ADV - 1 year ago 52

R Question

I have a dataframe of the form shown below. The cases have been pre-clustered into subgroups of varying populations, including singletons. I am trying to write some code that will sample (without replacement) any specified number of rows from the dataframe, but spread as evenly as possible across clusters.

`> testdata`

Cluster Name

1 1 A

2 1 B

3 1 C

4 2 D

5 3 E

6 3 F

7 3 G

8 3 H

9 4 I

10 5 J

11 5 K

12 5 L

13 5 M

14 5 N

15 6 O

16 7 P

17 7 Q

For example, if I ask for a sample of 3 rows, I would like to pull a random row from a random 3 clusters (i.e. not first rows of clusters 1-3 every time, though this is one valid outcome).

Acceptable examples:

`> testdata_subset`

Cluster Name

1 1 A

5 3 E

12 5 L

> testdata_subset

Cluster Name

6 3 F

14 5 N

15 6 O

Incorrect example:

`> testdata_subset`

Cluster Name

6 3 F

8 3 H

13 5 M

The same idea applies up to a sample size of 7 in the example data shown (1 per cluster). For higher sample sizes, I would like to draw from each cluster evenly as far as possible, then evenly across the remaining clusters with unsampled rows, and so on, until the specified number of rows has been sampled.

I know how to sample N rows indiscriminately:

`testdata[sample(nrow(testdata), N),]`

But thispays no regard to the clusters. I used dplyr to randomly sample N rows per cluster:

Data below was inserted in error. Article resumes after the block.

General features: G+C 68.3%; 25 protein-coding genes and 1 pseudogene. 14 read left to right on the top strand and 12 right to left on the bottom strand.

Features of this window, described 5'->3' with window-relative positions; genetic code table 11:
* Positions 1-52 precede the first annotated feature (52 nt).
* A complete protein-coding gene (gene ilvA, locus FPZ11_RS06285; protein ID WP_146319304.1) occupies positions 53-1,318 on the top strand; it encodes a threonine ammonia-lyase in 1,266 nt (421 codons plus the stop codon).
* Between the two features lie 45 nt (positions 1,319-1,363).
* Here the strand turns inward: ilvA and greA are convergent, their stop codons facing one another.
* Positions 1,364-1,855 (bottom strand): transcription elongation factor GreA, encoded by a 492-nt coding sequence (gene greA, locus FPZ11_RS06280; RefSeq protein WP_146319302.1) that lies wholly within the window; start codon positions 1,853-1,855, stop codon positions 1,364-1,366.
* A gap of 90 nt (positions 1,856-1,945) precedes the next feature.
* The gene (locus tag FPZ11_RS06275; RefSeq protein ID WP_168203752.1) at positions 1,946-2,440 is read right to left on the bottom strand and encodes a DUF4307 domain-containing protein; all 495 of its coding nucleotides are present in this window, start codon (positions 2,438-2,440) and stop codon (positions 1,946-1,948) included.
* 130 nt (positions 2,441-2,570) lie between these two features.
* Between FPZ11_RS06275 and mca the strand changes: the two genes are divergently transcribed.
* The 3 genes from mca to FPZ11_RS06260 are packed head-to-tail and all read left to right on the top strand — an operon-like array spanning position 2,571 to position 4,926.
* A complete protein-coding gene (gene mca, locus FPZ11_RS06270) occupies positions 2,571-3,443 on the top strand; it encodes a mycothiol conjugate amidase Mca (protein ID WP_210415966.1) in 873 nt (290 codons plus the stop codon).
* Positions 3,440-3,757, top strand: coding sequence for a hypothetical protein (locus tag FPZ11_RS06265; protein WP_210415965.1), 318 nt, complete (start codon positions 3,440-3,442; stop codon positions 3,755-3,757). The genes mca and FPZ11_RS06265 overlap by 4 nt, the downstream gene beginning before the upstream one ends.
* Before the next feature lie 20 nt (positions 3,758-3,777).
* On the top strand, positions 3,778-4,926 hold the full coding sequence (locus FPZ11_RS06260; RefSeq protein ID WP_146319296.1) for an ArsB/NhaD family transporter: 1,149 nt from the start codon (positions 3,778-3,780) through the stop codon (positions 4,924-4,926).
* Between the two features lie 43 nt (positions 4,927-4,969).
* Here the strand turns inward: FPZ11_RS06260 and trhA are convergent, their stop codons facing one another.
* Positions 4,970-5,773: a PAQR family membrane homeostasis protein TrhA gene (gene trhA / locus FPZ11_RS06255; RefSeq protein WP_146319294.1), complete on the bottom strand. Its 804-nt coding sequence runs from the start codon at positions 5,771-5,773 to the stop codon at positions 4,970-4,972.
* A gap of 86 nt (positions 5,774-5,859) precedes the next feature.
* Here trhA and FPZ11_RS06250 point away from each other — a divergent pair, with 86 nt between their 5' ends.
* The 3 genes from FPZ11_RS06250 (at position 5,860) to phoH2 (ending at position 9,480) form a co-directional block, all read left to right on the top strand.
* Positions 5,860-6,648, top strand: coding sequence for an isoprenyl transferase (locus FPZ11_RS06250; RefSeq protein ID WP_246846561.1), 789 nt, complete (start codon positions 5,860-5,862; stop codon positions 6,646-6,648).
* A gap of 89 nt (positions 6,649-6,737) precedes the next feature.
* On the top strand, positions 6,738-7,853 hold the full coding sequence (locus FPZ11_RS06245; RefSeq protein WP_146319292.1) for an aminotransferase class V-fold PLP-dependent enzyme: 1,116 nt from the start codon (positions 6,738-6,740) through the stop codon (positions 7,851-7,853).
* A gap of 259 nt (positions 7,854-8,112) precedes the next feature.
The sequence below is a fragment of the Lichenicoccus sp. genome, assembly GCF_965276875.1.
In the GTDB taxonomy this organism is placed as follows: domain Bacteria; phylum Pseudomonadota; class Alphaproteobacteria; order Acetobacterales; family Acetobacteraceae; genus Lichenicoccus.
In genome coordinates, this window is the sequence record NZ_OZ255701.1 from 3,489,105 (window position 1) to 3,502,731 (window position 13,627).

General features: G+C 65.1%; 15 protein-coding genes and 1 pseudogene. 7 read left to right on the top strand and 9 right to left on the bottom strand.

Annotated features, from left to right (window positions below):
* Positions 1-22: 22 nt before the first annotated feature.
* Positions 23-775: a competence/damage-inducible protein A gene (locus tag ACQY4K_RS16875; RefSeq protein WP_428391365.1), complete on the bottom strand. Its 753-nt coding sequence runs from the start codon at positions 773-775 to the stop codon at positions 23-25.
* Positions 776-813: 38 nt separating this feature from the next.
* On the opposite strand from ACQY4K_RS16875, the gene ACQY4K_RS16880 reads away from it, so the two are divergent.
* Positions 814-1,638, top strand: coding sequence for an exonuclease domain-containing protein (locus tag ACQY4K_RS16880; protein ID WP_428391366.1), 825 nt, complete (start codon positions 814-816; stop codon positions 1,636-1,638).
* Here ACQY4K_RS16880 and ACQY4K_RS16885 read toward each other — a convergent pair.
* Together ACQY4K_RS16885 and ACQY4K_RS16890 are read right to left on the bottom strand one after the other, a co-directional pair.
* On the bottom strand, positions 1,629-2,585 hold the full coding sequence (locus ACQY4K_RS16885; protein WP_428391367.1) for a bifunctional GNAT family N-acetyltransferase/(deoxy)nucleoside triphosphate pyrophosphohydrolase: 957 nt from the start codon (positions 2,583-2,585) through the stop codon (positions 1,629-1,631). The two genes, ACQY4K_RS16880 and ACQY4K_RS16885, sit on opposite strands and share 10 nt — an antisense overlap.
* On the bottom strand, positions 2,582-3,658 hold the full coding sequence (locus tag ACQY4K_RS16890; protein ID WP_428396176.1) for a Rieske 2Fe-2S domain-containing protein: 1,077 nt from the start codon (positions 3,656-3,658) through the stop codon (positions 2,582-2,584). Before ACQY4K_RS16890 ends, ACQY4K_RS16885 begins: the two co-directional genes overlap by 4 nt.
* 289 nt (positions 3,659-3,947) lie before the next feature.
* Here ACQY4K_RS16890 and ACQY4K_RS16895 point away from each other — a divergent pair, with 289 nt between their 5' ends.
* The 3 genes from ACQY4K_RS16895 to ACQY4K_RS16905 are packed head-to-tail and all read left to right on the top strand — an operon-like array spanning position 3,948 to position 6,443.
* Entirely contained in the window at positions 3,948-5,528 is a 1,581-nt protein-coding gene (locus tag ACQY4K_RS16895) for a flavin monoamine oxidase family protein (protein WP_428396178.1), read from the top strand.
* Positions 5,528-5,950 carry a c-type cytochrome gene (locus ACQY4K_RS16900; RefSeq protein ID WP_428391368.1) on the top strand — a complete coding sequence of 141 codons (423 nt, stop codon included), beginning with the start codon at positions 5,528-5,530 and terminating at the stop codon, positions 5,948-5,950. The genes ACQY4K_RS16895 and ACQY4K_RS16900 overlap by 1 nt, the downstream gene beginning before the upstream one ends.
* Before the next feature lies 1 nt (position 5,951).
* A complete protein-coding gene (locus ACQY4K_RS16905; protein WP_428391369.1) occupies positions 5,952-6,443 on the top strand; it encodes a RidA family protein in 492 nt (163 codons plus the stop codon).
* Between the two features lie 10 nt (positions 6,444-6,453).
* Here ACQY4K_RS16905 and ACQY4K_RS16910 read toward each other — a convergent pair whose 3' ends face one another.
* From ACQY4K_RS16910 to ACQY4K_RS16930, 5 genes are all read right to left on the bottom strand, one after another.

`ddply(testdata,"Cluster", function(z) z[sample(nrow(z), N),])`

But this fails as soon as you ask for more rows than there are in a cluster (i.e. if N > 1). I then added an if/else statement to begin to handle that:

`numsamp_per_cluster <- 2`

ddply(testdata,"Cluster", function(z) if (numsamp_per_cluster > nrow(z)){z[sample(nrow(z), nrow(z)),]} else {z[sample(nrow(z), numsamp_per_cluster),]})

This effectively caps the sample size asked for to the size of each cluster. But in doing so, it loses control of the overall sample size. I am hoping (but starting to doubt) there is an elegant method using dplyr or similar package that can do this kind of semi-randomised sampling. Either way, I am struggling to tie these elements together and solve the problem.

Answer Source

The strategy: First, you randomly assign the order inside each `cluster`

. This value is stored in the `inside`

variable below. Next, you randomly select the order of the first choices of each cluster and so on (`outside`

variable). Finally, you order your dataframe selecting the first choices, then the second and so on of each cluster, breaking the ties with the `outside`

variable. Something like that:

```
set.seed(1)
inside<-ave(seq_along(testdata$Cluster),testdata$Cluster,FUN=function(x) sample(length(x)))
outside<-ave(inside,inside,FUN=function(x) sample(seq_along(x)))
testdata[order(inside,outside),]
# Cluster Name
#10 5 J
#15 6 O
#4 2 D
#5 3 E
#9 4 I
#16 7 P
#1 1 A
#13 5 M
#3 1 C
#17 7 Q
#7 3 G
#6 3 F
#14 5 N
#2 1 B
#12 5 L
#8 3 H
#11 5 K
```

Now, selecting the first `n`

rows of the resulting data.frame you get the sample you are looking for.